Ammonium cyanide, NH4CN, was detected in the coma of comet
Altwegg and coworkers, as reported in 2020.
It was a logical follow-up to the detection
of the ammonium cation (NH+
4) in the same comet in 2016.
The identification was made via mass spectroscopy using the
Rosetta Spectrometer for Ion and Neutral Analysis (ROSINA) on
the Rosetta probe by tracking
correlations of NH+
4 with other species.
A number of other
ammonium salts are inferred to be present
on comet 67P: the presence of ammonium cyanate (NH4OCN), chloride (NH4Cl),
formate (NH4HCOO), and acetate (NH4CH3COO) were also noted by
Altwegg et al., while ammonium
hydrosulfide (NH4SH) and fluoride (NH4F) were reported in 2022 in a subsequent
There is also evidence that
ammonium carbonate or ammonium chloride salt is present on the dwarf planet
Ammonium cyanide is unstable salt.
Salts are ionic solids that are a mixture
of cations and anions, bound together by Coulombic
forces. There are at least two ways to transform pairs of neutral atoms or molecules into ion pairs: via
electron transfer and proton transfer. Salts formed from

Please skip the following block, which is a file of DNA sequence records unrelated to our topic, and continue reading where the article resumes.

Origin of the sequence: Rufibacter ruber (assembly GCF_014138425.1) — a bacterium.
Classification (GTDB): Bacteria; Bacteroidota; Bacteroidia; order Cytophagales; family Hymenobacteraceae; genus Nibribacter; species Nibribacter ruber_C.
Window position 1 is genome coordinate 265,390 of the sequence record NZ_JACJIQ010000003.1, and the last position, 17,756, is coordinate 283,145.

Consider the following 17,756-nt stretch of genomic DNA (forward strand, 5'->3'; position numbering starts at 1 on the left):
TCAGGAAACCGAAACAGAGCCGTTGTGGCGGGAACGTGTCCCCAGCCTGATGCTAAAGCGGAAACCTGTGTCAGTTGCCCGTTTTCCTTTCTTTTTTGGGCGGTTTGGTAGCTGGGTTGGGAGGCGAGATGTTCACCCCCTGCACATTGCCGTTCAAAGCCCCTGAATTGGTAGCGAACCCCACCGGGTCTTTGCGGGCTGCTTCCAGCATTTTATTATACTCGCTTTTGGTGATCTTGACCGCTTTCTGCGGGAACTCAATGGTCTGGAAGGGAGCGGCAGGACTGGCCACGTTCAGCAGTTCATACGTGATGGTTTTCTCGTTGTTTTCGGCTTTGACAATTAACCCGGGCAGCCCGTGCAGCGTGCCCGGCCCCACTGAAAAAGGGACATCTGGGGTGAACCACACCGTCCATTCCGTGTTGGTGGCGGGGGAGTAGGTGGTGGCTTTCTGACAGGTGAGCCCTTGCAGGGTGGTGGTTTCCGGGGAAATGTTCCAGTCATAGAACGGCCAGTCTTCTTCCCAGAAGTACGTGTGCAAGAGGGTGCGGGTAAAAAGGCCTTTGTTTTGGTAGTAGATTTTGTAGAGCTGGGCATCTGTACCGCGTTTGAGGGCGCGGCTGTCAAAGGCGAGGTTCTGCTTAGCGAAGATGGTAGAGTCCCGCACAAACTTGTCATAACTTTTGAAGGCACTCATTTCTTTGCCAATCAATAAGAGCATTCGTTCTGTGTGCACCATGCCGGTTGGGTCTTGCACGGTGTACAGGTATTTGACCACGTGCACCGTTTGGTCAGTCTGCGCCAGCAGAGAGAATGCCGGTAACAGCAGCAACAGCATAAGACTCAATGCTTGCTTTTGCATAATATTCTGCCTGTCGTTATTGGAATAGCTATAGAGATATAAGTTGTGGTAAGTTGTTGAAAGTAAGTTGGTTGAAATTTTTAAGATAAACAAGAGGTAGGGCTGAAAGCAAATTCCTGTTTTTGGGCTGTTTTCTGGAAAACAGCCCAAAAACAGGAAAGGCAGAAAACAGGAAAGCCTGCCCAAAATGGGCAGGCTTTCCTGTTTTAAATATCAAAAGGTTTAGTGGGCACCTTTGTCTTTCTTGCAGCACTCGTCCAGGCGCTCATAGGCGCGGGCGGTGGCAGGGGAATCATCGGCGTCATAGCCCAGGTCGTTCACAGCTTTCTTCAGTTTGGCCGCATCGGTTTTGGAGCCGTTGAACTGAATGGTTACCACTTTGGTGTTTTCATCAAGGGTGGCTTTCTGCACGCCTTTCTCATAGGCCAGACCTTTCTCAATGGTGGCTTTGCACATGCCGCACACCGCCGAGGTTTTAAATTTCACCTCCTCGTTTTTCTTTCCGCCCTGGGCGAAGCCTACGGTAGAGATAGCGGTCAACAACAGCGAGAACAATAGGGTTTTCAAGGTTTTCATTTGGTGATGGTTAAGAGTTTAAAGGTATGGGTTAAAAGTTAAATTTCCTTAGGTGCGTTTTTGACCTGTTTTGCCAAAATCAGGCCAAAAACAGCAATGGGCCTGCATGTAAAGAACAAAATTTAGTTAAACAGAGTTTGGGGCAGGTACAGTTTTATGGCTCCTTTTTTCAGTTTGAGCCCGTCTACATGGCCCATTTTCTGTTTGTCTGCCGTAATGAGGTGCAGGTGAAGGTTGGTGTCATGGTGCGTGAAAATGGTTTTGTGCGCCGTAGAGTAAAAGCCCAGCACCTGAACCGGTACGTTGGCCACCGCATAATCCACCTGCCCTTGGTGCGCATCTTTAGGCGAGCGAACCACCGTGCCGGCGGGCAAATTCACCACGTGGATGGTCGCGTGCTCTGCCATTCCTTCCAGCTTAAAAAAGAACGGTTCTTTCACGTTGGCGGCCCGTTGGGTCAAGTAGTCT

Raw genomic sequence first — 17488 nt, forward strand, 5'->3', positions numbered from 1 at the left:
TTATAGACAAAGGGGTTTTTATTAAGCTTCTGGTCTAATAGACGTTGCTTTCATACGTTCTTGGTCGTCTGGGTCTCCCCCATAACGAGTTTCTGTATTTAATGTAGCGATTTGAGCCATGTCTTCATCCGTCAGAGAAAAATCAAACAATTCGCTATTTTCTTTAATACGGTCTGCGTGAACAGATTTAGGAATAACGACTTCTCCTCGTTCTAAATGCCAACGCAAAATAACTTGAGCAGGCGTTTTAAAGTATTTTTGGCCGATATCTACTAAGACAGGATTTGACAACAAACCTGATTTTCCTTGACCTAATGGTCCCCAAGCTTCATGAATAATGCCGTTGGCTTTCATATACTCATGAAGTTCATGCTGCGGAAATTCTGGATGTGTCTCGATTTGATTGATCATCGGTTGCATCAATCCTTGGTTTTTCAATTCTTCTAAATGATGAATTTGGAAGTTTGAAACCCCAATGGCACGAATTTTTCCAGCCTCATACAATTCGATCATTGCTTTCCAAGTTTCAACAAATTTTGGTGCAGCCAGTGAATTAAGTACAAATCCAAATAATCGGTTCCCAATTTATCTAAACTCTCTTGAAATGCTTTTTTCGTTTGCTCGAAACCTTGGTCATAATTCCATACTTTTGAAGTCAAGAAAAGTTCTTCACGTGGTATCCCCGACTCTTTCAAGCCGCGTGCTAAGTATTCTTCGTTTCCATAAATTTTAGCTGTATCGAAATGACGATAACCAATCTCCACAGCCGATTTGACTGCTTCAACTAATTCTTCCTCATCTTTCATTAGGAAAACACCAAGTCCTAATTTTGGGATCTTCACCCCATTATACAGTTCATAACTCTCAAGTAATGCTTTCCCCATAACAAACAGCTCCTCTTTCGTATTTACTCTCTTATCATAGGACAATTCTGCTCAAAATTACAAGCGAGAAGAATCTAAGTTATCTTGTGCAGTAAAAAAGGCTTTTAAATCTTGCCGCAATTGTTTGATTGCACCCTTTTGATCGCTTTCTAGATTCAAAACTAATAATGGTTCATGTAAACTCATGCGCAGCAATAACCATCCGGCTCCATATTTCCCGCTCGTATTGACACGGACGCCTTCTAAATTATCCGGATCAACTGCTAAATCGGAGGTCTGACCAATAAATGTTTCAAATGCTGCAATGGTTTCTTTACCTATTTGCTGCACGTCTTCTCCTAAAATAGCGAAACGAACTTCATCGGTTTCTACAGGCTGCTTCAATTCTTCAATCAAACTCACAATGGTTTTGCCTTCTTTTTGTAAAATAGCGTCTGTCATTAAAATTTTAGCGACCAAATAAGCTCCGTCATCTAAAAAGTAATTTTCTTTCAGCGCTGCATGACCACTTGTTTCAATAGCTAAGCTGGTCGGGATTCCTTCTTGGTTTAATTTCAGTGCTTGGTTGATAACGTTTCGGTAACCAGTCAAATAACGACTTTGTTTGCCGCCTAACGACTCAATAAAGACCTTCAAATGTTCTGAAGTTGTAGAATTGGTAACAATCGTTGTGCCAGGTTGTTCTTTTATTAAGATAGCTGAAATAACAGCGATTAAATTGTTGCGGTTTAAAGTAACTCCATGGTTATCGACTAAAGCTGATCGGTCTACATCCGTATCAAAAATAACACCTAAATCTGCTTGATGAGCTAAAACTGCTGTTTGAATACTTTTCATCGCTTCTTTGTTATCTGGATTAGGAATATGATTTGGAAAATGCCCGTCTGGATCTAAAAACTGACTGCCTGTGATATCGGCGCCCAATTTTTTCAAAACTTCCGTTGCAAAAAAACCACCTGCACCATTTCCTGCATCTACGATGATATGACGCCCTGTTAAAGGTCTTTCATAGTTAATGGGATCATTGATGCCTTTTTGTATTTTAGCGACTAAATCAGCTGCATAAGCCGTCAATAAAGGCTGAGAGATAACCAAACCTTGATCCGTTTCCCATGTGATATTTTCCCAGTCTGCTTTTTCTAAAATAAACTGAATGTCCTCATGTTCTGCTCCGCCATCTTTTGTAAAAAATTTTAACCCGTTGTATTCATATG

alkali metals and
halogens involve the transfer of an electron from the
metal to halogen. This occurs even when the simplest salt monomer forms, such as in the known diatomic
astromolecule KCl. Ammonium cyanide is an example of a proton transfer
salt, where ammonia extracts H+ from HCN to form
4, leaving CN–.
In contrast to KCl, an encounter between single NH3 and HCN molecules in the gas phase does
not yield NH4CN (NH+
It is plausible that interstellar and cometary salts form on ice surfaces, where water
enhances the stability of ions with respect to neutrals. As shown in the structure, the simple NH4CN
monomer is computationally stable in a small cluster with even a limited amount of water present.